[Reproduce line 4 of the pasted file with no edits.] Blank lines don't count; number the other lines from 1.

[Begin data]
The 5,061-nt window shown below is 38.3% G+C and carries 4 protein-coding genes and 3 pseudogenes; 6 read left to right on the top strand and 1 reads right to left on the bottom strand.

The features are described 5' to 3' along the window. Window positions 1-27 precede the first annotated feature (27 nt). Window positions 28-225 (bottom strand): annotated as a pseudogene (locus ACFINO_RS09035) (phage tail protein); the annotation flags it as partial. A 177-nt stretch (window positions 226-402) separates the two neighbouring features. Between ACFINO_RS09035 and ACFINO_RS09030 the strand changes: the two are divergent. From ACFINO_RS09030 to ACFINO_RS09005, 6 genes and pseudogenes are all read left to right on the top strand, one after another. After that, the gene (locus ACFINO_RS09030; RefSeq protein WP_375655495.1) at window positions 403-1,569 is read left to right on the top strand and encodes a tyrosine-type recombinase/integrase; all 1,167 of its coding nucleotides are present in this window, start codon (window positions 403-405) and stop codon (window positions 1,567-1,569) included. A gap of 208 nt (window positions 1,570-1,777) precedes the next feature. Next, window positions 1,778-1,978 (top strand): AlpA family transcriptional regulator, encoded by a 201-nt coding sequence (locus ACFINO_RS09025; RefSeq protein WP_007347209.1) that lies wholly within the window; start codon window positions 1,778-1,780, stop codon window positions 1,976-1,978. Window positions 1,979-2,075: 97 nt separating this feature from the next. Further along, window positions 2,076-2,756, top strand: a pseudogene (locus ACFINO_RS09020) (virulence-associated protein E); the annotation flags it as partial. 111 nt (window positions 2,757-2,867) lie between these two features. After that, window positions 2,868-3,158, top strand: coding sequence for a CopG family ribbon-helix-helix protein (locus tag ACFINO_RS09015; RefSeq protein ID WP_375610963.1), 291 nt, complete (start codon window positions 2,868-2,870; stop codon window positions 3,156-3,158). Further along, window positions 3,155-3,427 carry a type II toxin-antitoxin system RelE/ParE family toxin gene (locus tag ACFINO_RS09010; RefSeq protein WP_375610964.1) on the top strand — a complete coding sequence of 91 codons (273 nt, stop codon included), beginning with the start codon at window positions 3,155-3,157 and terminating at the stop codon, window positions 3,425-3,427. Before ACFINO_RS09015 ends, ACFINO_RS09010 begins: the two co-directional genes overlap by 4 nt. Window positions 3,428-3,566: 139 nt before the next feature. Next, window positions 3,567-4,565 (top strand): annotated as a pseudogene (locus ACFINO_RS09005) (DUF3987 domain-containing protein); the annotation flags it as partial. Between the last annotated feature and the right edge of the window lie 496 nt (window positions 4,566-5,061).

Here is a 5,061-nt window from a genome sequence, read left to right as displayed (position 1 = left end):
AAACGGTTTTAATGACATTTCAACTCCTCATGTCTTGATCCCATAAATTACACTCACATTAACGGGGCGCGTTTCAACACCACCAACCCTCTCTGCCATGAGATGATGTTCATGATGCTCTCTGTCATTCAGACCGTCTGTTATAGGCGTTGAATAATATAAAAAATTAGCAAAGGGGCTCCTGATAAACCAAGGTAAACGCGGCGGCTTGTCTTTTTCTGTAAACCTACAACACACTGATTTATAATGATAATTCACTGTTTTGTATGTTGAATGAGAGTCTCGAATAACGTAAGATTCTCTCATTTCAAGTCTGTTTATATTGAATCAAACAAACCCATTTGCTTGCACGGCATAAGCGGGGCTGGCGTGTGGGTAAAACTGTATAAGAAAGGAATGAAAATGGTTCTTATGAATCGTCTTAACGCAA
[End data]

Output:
AAACGGTTTTAATGACATTTCAACTCCTCATGTCTTGATCCCATAAATTACACTCACATTAACGGGGCGCGTTTCAACACCACCAACCCTCTCTGCCATGAGATGATGTTCATGATGCTCTCTGTCATTCAGACCGTCTGTTATAGGCGTTGAATAATATAAAAAATTAGCAAAGGGGCTCCTGATAAACCAAGGTAAACGCGGCGGCTTGTCTTTTTCTGTAAACCTACAACACACTGATTTATAATGATAATTCACTGTTTTGTATGTTGAATGAGAGTCTCGAATAACGTAAGATTCTCTCATTTCAAGTCTGTTTATATTGAATCAAACAAACCCATTTGCTTGCACGGCATAAGCGGGGCTGGCGTGTGGGTAAAACTGTATAAGAAAGGAATGAAAATGGTTCTTATGAATCGTCTTAACGCAA